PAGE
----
The Center is blocking the 1-technique or nose tackle who is away from the ball. The right guard on the back side is going to “scoop” his gap or step towards the play, make sure no one blitzes, and act accordingly. In the clip, he sees blitz and blocks the linebacker. The left tackle, who is backside, will “gap hinge” the defensive end, or step left in case of blitz, then swing his hips open and block the defensive end.
The fullback leads the way for Patrick who follows behind him for a really nice gain. How do you combat this? Miami could put McCloud up on the line of scrimmage outside of the Tight End and eliminate FSU’s ability to double team either McIntosh or Norton (whoever is the 3-tech in the play). This forces FSU to block McCloud, Thomas, Jackson, Norton and McIntosh one-on-one. FSU hasn’t had much success on the offensive line so far in 2017 so good luck blocking those four All-ACC caliber players man to man.
Mixing in play-action passing will be FSU’s strong suit against an aggressive Miami defense that has some weak spots in the defensive backfield. Against 20 personnel (2 RB’s no TE’s) I would imagine Miami bringing three cornerbacks on the field with two safeties, two linebackers, and four defensive linemen. This means that the Miami strong side defensive end (Chad Thomas, probably), will have to play outside of the tight end and squeeze down over him. This will let Shaq Quarterman make a play on the inside if it is run, and keep Thomas outside jamming down on the TE so he can’t free release like he does in the clip against Wake.
Wake was content letting the TE have outside leverage and I can’ t see Manny Diaz allowing that leverage. The back end is more worrisome than the front end, where the Miami inexperienced safeties could let the cross field seam come as free as Wake did in the clip I’ve embedded.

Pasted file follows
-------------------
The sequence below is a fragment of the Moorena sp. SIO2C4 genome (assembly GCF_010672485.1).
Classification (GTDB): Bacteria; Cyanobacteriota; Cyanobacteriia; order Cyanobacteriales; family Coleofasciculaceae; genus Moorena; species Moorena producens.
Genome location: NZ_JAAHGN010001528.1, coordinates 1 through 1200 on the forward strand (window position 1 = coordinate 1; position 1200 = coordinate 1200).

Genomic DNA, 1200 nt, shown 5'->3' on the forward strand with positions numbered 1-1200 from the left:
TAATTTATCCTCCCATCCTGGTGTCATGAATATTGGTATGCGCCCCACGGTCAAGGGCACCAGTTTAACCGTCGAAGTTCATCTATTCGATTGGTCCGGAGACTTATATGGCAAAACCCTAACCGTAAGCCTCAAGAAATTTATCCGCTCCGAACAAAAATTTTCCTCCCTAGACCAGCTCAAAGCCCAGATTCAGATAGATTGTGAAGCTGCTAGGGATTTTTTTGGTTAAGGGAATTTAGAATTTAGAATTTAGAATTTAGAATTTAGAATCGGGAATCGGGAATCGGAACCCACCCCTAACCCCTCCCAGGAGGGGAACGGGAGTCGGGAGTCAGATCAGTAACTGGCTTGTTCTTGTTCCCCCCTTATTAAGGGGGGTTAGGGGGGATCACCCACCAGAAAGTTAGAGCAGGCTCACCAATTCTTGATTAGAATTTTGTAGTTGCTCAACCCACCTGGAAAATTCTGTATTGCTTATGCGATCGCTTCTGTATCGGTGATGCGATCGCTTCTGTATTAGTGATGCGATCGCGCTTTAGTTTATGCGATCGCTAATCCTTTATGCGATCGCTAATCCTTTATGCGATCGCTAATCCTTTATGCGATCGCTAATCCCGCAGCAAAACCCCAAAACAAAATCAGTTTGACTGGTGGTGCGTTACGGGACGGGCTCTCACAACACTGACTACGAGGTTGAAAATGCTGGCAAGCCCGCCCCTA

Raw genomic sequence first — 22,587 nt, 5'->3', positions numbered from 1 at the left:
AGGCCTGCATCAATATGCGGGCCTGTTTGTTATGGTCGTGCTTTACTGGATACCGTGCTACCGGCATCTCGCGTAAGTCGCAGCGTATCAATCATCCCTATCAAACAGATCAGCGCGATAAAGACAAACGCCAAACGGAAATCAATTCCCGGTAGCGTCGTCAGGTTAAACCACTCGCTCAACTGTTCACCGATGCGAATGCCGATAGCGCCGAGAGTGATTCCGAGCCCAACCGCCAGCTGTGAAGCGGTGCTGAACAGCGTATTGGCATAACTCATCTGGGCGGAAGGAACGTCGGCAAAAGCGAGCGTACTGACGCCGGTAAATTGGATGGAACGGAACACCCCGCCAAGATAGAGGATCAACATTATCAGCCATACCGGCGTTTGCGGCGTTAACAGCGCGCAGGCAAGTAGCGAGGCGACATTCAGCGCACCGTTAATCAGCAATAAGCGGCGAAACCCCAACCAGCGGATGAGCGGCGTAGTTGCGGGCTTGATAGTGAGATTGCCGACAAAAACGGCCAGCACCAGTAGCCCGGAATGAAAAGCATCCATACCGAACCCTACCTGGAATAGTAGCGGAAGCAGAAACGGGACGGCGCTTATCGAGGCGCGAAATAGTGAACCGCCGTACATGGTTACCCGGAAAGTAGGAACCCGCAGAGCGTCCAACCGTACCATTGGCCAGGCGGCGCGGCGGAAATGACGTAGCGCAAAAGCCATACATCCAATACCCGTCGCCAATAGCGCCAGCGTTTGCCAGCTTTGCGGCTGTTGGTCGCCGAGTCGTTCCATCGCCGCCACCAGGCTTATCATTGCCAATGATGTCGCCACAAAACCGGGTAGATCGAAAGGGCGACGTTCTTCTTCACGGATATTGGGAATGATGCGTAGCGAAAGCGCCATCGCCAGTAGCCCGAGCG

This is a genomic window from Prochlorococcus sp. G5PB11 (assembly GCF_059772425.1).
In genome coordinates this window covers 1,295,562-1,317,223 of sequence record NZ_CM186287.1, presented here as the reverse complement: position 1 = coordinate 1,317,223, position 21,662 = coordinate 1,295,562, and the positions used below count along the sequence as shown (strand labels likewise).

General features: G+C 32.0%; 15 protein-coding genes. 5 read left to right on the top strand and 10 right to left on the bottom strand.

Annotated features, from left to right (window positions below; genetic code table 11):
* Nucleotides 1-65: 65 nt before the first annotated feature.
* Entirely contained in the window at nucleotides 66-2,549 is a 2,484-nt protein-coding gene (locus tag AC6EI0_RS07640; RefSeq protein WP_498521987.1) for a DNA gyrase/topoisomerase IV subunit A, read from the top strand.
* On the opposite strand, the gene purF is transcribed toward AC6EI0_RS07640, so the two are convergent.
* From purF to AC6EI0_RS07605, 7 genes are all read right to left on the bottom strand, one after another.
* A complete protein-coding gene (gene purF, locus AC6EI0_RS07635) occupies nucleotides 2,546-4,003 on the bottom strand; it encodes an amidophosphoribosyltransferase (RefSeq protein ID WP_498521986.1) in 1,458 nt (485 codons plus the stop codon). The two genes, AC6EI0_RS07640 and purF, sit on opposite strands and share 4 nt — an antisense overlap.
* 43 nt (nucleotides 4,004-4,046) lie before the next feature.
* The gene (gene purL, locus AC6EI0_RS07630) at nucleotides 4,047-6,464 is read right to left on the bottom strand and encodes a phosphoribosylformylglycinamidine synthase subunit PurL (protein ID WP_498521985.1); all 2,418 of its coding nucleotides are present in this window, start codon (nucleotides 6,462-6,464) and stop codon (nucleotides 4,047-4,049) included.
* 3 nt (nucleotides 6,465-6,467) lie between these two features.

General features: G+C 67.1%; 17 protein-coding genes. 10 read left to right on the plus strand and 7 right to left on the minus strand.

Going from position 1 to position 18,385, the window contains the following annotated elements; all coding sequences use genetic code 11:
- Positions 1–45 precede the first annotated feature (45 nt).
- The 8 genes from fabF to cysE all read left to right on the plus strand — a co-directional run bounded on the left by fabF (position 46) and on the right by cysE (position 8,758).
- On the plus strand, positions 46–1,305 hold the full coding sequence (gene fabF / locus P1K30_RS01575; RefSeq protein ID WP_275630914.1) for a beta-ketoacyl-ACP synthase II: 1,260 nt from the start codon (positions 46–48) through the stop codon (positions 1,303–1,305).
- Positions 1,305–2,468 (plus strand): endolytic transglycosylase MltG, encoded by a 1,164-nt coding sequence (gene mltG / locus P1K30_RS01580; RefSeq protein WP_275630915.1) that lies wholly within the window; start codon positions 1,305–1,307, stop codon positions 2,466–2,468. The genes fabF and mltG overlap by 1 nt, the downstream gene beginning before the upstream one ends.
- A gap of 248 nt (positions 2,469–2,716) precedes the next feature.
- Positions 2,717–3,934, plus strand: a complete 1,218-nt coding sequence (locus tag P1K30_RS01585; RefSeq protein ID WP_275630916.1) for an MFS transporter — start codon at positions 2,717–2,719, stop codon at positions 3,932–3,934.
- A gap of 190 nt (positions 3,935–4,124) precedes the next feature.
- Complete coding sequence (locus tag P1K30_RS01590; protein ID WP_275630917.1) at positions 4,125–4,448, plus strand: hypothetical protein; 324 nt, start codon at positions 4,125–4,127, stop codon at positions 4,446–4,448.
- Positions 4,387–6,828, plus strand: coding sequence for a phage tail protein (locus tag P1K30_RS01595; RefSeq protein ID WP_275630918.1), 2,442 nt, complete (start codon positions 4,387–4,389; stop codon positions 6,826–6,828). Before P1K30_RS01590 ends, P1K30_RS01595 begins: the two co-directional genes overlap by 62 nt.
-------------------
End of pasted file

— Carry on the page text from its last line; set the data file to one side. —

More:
Wake Forest’s QB Counter Trey
Wake Forest used the QB counter trey and a QB run game to play FSU close all afternoon. Wake QB John Wolford led the Deacons in rushing yards with 63 and a touchdown in a losing effort. He also threw for 271 yards on the Noles defense. The QB counter trey has become popular around the country with Clemson using it with Kelly Bryant to beat Louisville as well (it is on my YouTube channel).
Will Mark Richt get Malik Rosier as embedded into the running game as Wolford was for the Demon Deacons? I don’t think he will. Miami has Mark Walton and the emerging Travis Homer as well as the speed at the wide receiver position to not need to risk Malik any more than on a few inside zone read plays per game. However, it would be interesting to see Navaughn Donaldson coming around to kick out an undersized hybrid player like Derwin James.
Miami should make FSU a home underdog, even if it’s only a 1 point spread in the game. Miami has looked sharper and more dominant over the majority of their three games and are 3-0. FSU has played a tougher schedule but is sitting at 1-2 and a true freshman playing against Miami’s front seven could mean a lot of panic in this big time rivalry match-up.